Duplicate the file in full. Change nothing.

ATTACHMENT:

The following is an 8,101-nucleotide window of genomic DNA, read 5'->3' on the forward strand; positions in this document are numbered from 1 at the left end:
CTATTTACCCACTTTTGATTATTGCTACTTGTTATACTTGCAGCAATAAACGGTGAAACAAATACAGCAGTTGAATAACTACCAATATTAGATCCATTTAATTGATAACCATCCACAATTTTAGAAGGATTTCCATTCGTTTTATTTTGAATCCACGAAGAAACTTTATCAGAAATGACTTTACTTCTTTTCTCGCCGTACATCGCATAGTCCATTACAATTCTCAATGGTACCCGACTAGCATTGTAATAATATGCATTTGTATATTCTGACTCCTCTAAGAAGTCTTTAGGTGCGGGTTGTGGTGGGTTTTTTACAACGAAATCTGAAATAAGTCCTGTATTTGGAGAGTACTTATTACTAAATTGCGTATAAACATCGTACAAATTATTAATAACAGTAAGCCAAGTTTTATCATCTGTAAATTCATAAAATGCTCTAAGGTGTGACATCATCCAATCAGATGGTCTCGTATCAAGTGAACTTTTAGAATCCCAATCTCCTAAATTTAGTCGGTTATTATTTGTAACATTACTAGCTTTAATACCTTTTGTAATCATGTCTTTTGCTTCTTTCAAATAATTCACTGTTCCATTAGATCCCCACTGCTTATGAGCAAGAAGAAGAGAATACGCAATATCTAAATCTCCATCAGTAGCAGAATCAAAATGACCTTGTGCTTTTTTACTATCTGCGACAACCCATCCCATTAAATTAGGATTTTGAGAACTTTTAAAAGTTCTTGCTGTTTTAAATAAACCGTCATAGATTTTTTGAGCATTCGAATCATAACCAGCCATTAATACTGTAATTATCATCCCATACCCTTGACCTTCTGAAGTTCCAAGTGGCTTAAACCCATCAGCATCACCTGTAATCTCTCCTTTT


The following is an 8,101-nucleotide window of genomic DNA, read 5'->3' on the forward strand; positions in this document are numbered from 1 at the left end:
CTATTTACCCACTTTTGATTATTGCTACTTGTTATACTTGCAGCAATAAACGGTGAAACAAATACAGCAGTTGAATAACTACCAATATTAGATCCATTTAATTGATAACCATCCACAATTTTAGAAGGATTTCCATTCGTTTTATTTTGAATCCACGAAGAAACTTTATCAGAAATGACTTTACTTCTTTTCTCGCCGTACATCGCATAGTCCATTACAATTCTCAATGGTACCCGACTAGCATTGTAATAATATGCATTTGTATATTCTGACTCCTCTAAGAAGTCTTTAGGTGCGGGTTGTGGTGGGTTTTTTACAACGAAATCTGAAATAAGTCCTGTATTTGGAGAGTACTTATTACTAAATTGCGTATAAACATCGTACAAATTATTAATAACAGTAAGCCAAGTTTTATCATCTGTAAATTCATAAAATGCTCTAAGGTGTGACATCATCCAATCAGATGGTCTCGTATCAAGTGAACTTTTAGAATCCCAATCTCCTAAATTTAGTCGGTTATTATTTGTAACATTACTAGCTTTAATACCTTTTGTAATCATGTCTTTTGCTTCTTTCAAATAATTCACTGTTCCATTAGATCCCCACTGCTTATGAGCAAGAAGAAGAGAATACGCAATATCTAAATCTCCATCAGTAGCAGAATCAAAATGACCTTGTGCTTTTTTACTATCTGCGACAACCCATCCCATTAAATTAGGATTTTGAGAACTTTTAAAAGTTCTTGCTGTTTTAAATAAACCGTCATAGATTTTTTGAGCATTCGAATCATAACCAGCCATTAATACTGTAATTATCATCCCATACCCTTGACCTTCTGAAGTTCCAAGTGGCTTAAACCCATCAGCATCACCTGTAATCTCTCCTTTT